Unlike traditional rockets, the Stratolaunch will not require a launch pad for liftoff. Instead, the plane will ascend to a heightened elevation--and then the rocket portion of the craft will release and blast the ship into space.
You can watch a computer simulation of a Stratolaunch mission here:
Powered by six 747 engines, the new craft should also be far more fuel efficient than traditional shuttle launches, since it will bypass the standard supply of expensive rocket fuel needed to propel a shuttle up from the ground.
The craft will also be enormous, with a wingspan of 385 feet, (making it larger than a football field) while weighing 1.2 million pounds.
And the Stratolaunch will not be restrained by the factors that normally dictate when a shuttle can launch into space from the ground.
Allen and Rutan are competing with other private companies in a race to deliver people and goods to the International Space Station, now that NASA has cancelled its space shuttle program.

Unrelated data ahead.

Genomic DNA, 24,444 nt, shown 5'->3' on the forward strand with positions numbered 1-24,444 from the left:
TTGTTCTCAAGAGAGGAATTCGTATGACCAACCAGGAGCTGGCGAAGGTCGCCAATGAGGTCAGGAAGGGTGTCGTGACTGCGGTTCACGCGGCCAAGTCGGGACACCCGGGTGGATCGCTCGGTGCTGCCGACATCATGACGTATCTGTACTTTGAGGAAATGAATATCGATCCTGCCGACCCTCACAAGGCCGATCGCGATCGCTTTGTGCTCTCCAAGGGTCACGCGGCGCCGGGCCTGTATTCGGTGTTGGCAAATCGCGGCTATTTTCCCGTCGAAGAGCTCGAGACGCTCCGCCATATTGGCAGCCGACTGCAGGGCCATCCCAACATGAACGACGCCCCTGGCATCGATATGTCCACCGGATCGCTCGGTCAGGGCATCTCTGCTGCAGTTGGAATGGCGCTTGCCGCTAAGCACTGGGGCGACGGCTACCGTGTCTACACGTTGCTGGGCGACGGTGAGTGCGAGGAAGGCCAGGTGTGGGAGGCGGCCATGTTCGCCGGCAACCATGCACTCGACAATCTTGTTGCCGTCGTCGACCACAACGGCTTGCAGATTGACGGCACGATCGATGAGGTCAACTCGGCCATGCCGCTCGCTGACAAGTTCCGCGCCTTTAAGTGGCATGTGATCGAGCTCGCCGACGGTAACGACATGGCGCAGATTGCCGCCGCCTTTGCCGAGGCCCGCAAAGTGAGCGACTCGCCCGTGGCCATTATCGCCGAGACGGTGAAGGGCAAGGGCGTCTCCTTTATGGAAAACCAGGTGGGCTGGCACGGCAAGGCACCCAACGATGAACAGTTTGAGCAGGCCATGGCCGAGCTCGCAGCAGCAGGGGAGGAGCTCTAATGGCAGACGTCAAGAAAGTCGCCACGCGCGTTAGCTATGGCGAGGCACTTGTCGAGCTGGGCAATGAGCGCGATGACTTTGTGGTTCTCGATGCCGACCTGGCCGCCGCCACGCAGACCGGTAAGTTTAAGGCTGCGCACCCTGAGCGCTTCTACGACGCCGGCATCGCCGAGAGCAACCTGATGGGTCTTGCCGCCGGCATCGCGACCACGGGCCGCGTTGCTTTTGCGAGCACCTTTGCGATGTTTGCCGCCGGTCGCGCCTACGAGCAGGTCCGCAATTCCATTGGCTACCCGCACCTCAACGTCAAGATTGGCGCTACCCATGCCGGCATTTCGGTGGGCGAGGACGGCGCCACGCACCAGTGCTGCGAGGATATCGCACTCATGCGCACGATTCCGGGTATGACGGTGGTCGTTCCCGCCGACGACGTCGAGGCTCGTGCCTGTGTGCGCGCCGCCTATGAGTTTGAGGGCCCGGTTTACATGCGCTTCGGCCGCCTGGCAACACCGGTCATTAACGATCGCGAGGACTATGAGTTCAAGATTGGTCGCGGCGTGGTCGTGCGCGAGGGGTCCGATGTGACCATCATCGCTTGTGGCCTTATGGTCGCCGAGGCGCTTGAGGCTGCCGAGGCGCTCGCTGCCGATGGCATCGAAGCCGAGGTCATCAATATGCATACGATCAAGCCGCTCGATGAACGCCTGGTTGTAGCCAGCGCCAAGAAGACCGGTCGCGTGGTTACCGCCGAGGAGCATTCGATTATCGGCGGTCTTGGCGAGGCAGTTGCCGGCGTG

The pair are teaming up with another Internet mogul, Elon Musk, founder of PayPal and Tesla, who is providing funds for the spaceship and booster components.
Allen is no stranger to space exploration, having already won the Ansari X Prize in 2004, for his sponsorship of a craft that went into space but not into orbit. If all goes to plan, the Stratolaunch program will be involved in satellite transport--while also promoting space tourism.
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